European Research Council president: UK’s return to Horizon Europe a welcome boost for science

14 Sep 2023 | News

You wouldn’t have a football world cup without the best teams, and equally you shouldn’t have a research programme without the best scientists, says Maria Leptin on the UK’s return to the fold

European Research Council President Maria Leptin. Photo: World Economic Forum / Flickr

Science in Europe is stronger now that the UK has finally joined the EU’s €95.5 billion Horizon Europe research programme as an associate member, says Maria Leptin, president of the European Research Council (ERC).

“I am so happy we’ve got them back in,” Maria Leptin told Science|Business. “I’m so happy we’re a unified community again when it comes to funding the best ideas for the best researchers. Welcome back.”

At the same time Leptin expressed sympathy for researchers in Switzerland who remain outside Horizon Europe because of a similar row over association status. "They are not alone in the sense they are loved by all the rest of us, and we want Switzerland back in as much as we wanted the UK back in,” she said.

"There is very high-level research being done in Switzerland, same as in the UK. We all want to be one group that competes at the same level and is evaluated by the same high-level panels."

The UK has long been a top performer in winning EU research funding. Under Horizon Europe’s predecessor, Horizon 2020, it had the third highest number of unique participants and received the second most in net funding, behind Germany.

Since leaving the EU in January 2021, the UK was outside Horizon Europe, but finalised a deal last week to rejoin as an associated member.

While UK-based researchers have continued to be eligible to apply for ERC funding in the past three years, successful applicants had move to a host institution in an eligible country. Now scientists in the UK will be able to receive ERC funding without having to move their research abroad.

Leptin said there had been a “slight dip” in the number of UK-based ERC grant applicants last year, but that could just be down to annual fluctuations. “If UK researchers had decided not to apply, I hope they will now have the enthusiasm to come back,” she said.

This will not mean other countries missing out, Leptin stressed. As part of the UK’s association deal, it agreed to pay in around €2.6 billion per year for participation in Horizon Europe and the Copernicus Earth Observation programme. This extra money means there is more to go around for ERC applicants, she said.

The UK’s return is a benefit for European scientists, Leptin said. “The value of the ERC is higher if the UK is in because the level of competition is higher. You don’t have big football competitions and say the UK and Spain have to stay out so other countries can win.”

Science ‘not a target’

The UK’s association to Horizon Europe was long in the making, as set out in this timeline charting the key moments.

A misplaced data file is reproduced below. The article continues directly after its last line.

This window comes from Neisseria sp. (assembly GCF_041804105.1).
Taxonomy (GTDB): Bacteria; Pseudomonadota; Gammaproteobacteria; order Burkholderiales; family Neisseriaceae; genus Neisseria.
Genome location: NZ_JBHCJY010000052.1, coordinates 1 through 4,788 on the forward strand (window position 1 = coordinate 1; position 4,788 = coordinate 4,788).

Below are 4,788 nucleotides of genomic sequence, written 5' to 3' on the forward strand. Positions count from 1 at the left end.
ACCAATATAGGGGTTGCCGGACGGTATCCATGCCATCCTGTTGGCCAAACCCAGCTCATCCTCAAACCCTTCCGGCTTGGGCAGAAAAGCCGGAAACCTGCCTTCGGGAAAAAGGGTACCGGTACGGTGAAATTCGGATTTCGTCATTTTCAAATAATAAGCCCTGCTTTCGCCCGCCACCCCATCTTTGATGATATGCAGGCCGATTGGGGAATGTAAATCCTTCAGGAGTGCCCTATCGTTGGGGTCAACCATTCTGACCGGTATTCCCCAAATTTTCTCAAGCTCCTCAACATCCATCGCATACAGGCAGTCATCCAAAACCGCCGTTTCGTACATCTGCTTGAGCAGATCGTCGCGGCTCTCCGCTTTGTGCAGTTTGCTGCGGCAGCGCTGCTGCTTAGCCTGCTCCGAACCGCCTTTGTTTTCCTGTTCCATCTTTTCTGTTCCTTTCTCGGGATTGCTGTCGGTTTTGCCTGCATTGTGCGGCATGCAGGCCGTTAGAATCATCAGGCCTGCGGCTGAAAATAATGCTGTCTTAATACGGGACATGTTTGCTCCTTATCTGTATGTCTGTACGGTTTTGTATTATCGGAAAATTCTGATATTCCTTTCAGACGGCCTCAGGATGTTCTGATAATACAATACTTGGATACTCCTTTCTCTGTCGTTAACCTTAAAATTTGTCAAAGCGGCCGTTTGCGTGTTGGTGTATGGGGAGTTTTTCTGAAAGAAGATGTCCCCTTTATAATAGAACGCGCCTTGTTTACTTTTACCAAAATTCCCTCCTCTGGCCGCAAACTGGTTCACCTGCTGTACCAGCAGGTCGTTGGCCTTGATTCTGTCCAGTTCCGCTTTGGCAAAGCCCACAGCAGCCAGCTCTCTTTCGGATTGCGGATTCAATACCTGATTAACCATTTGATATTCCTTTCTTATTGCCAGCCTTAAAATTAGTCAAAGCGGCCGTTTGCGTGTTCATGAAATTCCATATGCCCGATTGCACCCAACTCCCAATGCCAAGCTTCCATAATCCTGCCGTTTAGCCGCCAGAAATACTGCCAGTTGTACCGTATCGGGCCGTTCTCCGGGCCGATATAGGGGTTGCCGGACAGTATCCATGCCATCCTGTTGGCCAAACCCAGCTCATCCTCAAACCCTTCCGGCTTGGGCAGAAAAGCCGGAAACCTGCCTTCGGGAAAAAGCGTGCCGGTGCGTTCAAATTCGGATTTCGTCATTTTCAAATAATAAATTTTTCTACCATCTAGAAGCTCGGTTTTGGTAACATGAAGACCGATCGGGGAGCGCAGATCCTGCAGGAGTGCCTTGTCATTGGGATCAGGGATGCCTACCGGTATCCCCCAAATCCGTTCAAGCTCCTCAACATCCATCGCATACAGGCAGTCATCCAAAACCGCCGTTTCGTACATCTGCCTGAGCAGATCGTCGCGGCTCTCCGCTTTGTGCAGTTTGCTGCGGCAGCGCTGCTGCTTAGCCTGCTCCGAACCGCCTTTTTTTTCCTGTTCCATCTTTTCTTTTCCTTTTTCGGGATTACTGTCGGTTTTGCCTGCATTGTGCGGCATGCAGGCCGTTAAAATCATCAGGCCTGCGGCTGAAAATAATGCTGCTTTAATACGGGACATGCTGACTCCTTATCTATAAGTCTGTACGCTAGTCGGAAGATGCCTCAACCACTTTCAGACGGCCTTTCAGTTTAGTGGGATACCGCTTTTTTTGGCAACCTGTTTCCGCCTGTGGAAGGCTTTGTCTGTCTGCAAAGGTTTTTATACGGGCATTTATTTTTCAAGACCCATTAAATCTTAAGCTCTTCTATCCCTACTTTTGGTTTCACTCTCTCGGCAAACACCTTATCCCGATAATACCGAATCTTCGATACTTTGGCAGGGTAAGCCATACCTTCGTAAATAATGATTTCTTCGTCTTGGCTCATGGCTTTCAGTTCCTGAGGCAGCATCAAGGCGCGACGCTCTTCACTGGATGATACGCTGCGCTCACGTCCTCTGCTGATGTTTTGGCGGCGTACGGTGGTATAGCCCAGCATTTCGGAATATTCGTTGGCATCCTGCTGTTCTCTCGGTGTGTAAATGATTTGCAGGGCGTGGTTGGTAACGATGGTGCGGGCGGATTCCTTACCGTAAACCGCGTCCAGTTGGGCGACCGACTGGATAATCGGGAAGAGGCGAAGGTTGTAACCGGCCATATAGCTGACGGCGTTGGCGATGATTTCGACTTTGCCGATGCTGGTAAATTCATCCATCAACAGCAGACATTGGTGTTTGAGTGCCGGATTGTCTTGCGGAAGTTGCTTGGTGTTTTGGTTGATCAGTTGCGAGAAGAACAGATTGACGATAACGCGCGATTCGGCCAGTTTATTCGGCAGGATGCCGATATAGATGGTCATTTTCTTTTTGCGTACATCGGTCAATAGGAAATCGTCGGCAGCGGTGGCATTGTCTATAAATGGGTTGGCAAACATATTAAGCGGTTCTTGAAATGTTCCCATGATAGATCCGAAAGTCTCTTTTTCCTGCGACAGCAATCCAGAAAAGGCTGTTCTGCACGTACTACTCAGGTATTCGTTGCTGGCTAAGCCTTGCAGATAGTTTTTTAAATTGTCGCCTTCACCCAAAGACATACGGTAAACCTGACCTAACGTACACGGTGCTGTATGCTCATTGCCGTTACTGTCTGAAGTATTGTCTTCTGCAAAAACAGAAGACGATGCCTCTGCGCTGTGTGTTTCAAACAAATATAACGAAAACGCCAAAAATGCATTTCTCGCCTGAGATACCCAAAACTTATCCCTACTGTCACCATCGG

At several points in the past three years, it looked like an agreement was all but inevitable, only for more political wrangling between London and Brussels to get in the way.

A major disagreement came when the UK threatened to trigger Article 16 of the Northern Ireland protocol and temporarily suspend parts of the trade deal it signed with the EU in December 2020. The European Commission used access to Horizon Europe as a bargaining chip to head off this move.

This situation was only cleared up in May this year when UK Prime Minister Rishi Sunak agreed a deal to solve the problem. There followed several more months of haggling over how much the UK should pay into Horizon Europe and what would happen if it won less in grants that it was putting in.

Leptin acknowledges that politics generally plays a part in science but says, “There was a formal process with both sides conducting negotiations. We were the victims but it wasn’t targeted against science.”

Campaigners from Switzerland and the UK formed a united voice in calling for association to Horizon Europe. Now, Switzerland stands alone in being a major European research nation locked out of the framework programme.

The latest view from Switzerland is that university heads don’t expect Horizon Europe association any time before 2025, with a federal election this October taking political priority.

The UK cost of association limbo

In November 2021 the UK set up a Horizon Europe guarantee scheme to fund researchers and entrepreneurs who could not take up EU grants while the UK was out of the framework programme. This gave grant winners the choice of remaining in the UK to carry out their projects.

The other option they had was to relocate to an EU member state or other associated country. According to the ERC, 42 researchers chose this option, with another four cases currently being processed, and four other recent grant winners expressing an interest in leaving the UK.

As of the end of August this year, the UK has given out just over £506 million to 342 ERC grant winners under its guarantee scheme, UK government statistics show.

With the UK’s Horizon Europe association applying from 1 January 2024 onwards, any UK-based ERC grant winner who applied and won funding for a call under the 2021-2023 ERC work programmes will have to rely on the guarantee scheme for financing. Those applying for calls under the 2024 programme will be funded by the EU.

In total, the UK has handed out £1.35 billion in grants to substitute for Horizon Europe funding.

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